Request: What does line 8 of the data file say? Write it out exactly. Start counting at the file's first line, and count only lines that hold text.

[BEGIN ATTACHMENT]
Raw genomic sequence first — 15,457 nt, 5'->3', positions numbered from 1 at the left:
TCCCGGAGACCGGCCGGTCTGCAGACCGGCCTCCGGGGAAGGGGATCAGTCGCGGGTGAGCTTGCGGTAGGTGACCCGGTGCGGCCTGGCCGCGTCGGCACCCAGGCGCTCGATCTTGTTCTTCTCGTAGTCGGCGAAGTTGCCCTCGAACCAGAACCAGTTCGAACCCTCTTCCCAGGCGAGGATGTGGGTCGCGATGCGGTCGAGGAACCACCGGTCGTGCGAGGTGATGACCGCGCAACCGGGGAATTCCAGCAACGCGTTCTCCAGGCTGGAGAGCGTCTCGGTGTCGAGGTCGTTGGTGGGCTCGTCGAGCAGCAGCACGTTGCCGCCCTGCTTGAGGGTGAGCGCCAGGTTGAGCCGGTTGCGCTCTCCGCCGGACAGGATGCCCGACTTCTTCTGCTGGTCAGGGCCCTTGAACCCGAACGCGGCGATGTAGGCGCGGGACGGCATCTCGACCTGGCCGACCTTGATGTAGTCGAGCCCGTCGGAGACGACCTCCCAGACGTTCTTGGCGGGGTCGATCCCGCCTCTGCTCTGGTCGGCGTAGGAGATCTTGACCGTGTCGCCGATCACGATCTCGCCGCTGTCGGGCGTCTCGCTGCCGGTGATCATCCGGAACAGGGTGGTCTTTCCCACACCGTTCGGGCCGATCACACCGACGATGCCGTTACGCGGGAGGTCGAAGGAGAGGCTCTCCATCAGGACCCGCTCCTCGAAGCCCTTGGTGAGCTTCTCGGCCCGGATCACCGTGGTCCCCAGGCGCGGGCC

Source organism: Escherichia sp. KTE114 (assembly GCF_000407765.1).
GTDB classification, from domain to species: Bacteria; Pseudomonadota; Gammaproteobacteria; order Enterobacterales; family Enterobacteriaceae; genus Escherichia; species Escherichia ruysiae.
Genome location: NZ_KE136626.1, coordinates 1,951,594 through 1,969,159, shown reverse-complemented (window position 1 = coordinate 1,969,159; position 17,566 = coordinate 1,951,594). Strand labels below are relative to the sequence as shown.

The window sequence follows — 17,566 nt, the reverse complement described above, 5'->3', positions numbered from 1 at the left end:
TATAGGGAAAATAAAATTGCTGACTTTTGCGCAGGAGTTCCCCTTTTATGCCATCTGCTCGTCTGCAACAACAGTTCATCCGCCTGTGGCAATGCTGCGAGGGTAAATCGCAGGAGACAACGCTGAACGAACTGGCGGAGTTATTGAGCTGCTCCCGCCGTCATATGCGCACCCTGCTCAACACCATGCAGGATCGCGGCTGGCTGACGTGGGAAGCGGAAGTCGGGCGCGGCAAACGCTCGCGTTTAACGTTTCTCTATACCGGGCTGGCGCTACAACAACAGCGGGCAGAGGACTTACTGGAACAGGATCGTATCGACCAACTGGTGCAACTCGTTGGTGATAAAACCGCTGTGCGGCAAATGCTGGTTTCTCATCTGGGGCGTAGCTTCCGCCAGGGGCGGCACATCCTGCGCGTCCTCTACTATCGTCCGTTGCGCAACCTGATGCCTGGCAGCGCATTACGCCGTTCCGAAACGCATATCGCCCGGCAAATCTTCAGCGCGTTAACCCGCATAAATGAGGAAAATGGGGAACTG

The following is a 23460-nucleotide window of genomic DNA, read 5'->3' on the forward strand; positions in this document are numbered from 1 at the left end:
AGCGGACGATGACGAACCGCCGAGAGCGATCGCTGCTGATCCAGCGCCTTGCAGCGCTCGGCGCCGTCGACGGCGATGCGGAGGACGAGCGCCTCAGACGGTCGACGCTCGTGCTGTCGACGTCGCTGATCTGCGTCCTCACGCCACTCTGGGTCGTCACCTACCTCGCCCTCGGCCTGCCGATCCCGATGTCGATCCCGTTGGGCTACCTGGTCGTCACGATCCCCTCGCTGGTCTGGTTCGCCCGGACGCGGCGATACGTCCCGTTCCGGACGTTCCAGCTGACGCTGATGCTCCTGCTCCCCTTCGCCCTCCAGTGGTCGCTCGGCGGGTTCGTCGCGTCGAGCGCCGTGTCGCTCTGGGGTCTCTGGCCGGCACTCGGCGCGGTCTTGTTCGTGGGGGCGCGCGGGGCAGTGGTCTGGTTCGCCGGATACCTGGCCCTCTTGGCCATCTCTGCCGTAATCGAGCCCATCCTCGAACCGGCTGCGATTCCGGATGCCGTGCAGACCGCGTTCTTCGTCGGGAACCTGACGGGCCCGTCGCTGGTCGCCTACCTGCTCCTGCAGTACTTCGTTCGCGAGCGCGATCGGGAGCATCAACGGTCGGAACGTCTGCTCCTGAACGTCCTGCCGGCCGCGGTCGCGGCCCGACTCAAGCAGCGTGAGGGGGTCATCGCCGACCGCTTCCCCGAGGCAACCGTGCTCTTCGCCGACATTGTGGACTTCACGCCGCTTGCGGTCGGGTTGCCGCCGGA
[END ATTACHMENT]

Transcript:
The following is a 23460-nucleotide window of genomic DNA, read 5'->3' on the forward strand; positions in this document are numbered from 1 at the left end: